Spend any amount of time outdoors and it will not be long before the buzzing of bees is heard. At such times, it might be best to clear the area lest the insects unleash their stingers. Yet although the stings of bees can be painful, their stingers are not their most important feature. Bees, in fact, are critical to the ecosystem, providing pollination to plants that is vital for plant survival. The humble bee, in fact, is one of the most important insects for the health of the entire planet.
How Pollen Helps Flowers and Plants
Pollen is produced by flowers and other plants as a means of reproduction. Plants that cannot self-pollinate must receive pollen from other plants in order to produce seeds and otherwise reproduce, for the reproductive cells for many flowers and plants make up pollen, the dust produced by flowers. As plants are cross-pollinated, receiving in their flowers pollen from other plants, the plant reproductive cycle is able to continue. Once pollination occurs, the plant is able to produce seeds that can then grow into new plants and flowers.
How Bees Use Pollen
Some pollen is wind-born and carried through the air to other plants. Some plants are self-pollinators, producing both sets of reproductive cells in the same flower such that cross-pollination is not necessary. Many plants, however, rely on insects and other animals such as bats to carry pollen from one flower to another. Bees are among the most significant animal pollinators in nature. These insects are attracted to flowers because flower nectar and pollen provide food for them. Pollen is a key source of protein and vitamins, so when bees fly from flower to flower, they collect pollen and bring it back to the hive. There, they will eat the pollen themselves and distribute it to other members of the bee colony. In the meantime, as they travel from plant to plant, some of the pollen they are carrying will fall off onto other flowers as they make their journey. Thus, in collecting pollen for their own consumption, bees end up causing pollination for many plants and flowers.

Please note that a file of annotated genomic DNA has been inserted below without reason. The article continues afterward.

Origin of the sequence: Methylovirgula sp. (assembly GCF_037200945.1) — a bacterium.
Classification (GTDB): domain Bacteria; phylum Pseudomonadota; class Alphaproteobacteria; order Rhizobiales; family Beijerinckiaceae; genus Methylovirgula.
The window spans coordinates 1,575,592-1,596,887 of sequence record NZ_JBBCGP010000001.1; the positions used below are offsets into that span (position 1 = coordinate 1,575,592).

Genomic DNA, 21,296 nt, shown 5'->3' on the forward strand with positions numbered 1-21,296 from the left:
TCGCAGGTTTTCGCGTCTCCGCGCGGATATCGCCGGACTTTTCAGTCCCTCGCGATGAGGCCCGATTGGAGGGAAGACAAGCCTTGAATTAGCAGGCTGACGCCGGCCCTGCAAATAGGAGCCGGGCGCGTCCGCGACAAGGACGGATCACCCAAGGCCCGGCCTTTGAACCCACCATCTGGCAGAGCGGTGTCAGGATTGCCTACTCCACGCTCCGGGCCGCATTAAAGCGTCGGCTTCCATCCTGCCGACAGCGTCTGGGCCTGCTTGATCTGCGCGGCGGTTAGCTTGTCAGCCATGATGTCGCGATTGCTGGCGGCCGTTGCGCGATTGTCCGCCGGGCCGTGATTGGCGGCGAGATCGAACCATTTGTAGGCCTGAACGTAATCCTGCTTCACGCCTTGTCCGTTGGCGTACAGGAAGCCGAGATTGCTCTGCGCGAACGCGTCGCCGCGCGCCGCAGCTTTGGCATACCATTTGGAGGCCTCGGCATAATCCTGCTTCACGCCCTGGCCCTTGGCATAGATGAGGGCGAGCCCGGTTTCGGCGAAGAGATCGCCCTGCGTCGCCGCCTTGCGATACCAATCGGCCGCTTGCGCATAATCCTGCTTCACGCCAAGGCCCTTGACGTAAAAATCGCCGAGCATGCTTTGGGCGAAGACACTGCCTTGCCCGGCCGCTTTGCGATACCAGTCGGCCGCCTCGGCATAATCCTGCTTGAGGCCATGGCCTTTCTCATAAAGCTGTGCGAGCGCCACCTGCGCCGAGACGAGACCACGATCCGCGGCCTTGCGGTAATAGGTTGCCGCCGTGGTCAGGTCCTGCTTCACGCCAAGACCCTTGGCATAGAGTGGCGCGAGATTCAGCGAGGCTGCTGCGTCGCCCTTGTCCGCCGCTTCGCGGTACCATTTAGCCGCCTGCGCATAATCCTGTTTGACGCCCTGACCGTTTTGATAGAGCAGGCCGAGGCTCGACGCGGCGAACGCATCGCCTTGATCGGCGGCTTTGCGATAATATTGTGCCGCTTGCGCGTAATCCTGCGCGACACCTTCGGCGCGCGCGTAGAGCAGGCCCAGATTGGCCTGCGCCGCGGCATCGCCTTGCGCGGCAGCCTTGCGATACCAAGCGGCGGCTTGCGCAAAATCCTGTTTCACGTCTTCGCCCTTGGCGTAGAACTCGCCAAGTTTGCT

Bees and Agriculture
Self-pollinating plants and plants that are pollinated by wind-born pollen do not require the assistance of bees for pollination and reproduction. But not every plant can self-pollinate or rely on the wind to bring it the pollen it needs. Several flowers and plants require pollinators such as bees, with fruit-bearing flowers and plants particularly reliant on such insects. Strawberries, apples, blueberries, and several other fruit plants require bees to guarantee their pollination, which makes bees especially key for modern agriculture. In the United States, for example, bees add about $15 billion dollars or so of value to farmers every year because their work as pollinators ensures the survival of many crops.
The History of Beekeeping
For millennia, farmers have recognized the importance of bees for their production of honey and for producing abundant crop yields. Thus, human beings have long practiced the art of beekeeping, or keeping and tending colonies of bees to help their crops and to acquire honey, beeswax, and other natural materials. Beekeeping goes back as far as 13,000 B.C. At that time, Egyptians used baskets and other materials as homes for bee colonies so that they could help guarantee the pollination of their crops. In North America, bees had to be brought in from Europe, as they are not native to the North American continent. Bees were brought over during the 1600s, and they have more or less thrived in North America ever since. Honeybees are important for agriculture, but other varieties of bees also play a key part in pollination.
Modern Decline in Bee Populations
Given the importance of bees for pollination and crop yields, farmers are understandably alarmed when they see a dramatic decline in the bee population. North American farmers began seeing such a decline in the early 21st century. It has not yet been determined what is causing the decline in bee population and the attendant phenomenon of Colony Collapse Disorder that results in colonies that have a queen but no adult bees. Pesticides are almost certainly one of the factors causing bee death, though bacteria and viral disease may be playing a part as well.
Written By Ava Rose.